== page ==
In yet another back-and-forth beginning, Penn State broke open a 9-all tie in the third set with a 7-3 run to take over a 15-12 advantage at the media timeout. Nugent and Mende quickly combined for back-to-back kills out of the break to begin a streaky stretch that saw the Nittany Lions reload to build a five-point lead, 21-16, forcing Hawaii's final timeout of the stanza. Penn State had no trouble cruising to a 25-17 win to take a 2-1 lead in the match at the intermission.

A different team emerged from the locker room though, one oddly similar to a "Dr. Jekyll and Mr. Hyde" conundrum that Pavlik noted has challenged his relatively young squad throughout the season.

"Games one, two and three we were right there doing everything we wanted and our first contacts kept us in there," Pavlik said. "Games four and five, all of the sudden the shrapnel exploded. There was no real consistency, we couldn't run the offense that we were running."

Imposing physicality and athleticism, the Rainbow Warriors forced the Nittany Lions into two-pass situations that left the Nittany Lions seemingly rattled. 

"I would say they just stayed clean," Gear said. "They were able to get some touches on some balls and turn them on us and we able to run off a couple of points. That's just something we couldn't sustain."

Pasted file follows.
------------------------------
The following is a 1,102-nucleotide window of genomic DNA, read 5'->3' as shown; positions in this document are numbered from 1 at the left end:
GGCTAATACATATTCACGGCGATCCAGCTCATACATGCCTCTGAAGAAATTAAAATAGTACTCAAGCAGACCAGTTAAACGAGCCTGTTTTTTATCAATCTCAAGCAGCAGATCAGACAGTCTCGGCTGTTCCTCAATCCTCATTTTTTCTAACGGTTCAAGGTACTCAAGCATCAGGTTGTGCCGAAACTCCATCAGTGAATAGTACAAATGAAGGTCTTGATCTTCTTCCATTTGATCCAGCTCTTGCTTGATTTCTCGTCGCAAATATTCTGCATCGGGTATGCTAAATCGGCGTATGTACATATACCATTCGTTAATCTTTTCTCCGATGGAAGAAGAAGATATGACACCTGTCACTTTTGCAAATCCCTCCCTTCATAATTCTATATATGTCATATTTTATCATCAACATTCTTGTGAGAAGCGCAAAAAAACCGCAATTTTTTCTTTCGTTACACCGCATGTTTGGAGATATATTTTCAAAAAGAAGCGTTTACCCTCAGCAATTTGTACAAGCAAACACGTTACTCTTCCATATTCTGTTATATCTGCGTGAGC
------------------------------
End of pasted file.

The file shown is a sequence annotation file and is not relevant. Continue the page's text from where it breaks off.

While the sting of the loss will certainly linger, there's no doubt that it's fueling the motivation for 2018. No greater is that motivation for standout true freshman Mende, a first team All-EIVA selection. 

Earning AVCA All-America honorable mention distinction, Mende is one of just two true freshmen to earn to a selection to one of the three AVCA All-America teams (first team, second team, honorable mention) this year. His All-American caliber offensive firepower shined against Hawaii, as he finished with a team-high 18 kills, one of 15 double-digit performances on the year.

"I think he has been somebody who has been a constant all year," Pavlik said. "He has accumulated information, processed it, thrown out what was not necessary and kept was necessary to change his game and improve his game." 

For Mende, the bright lights of the big stage were no reason to be concerned as he and redshirt freshman setter Luke Braswell stepped to the court for their first NCAA Tournament action.

"It was nice to be at Ohio State, we played here before so it's our third game here," Mende said. "Eventually, I think halfway through the first set, it was just another volleyball game."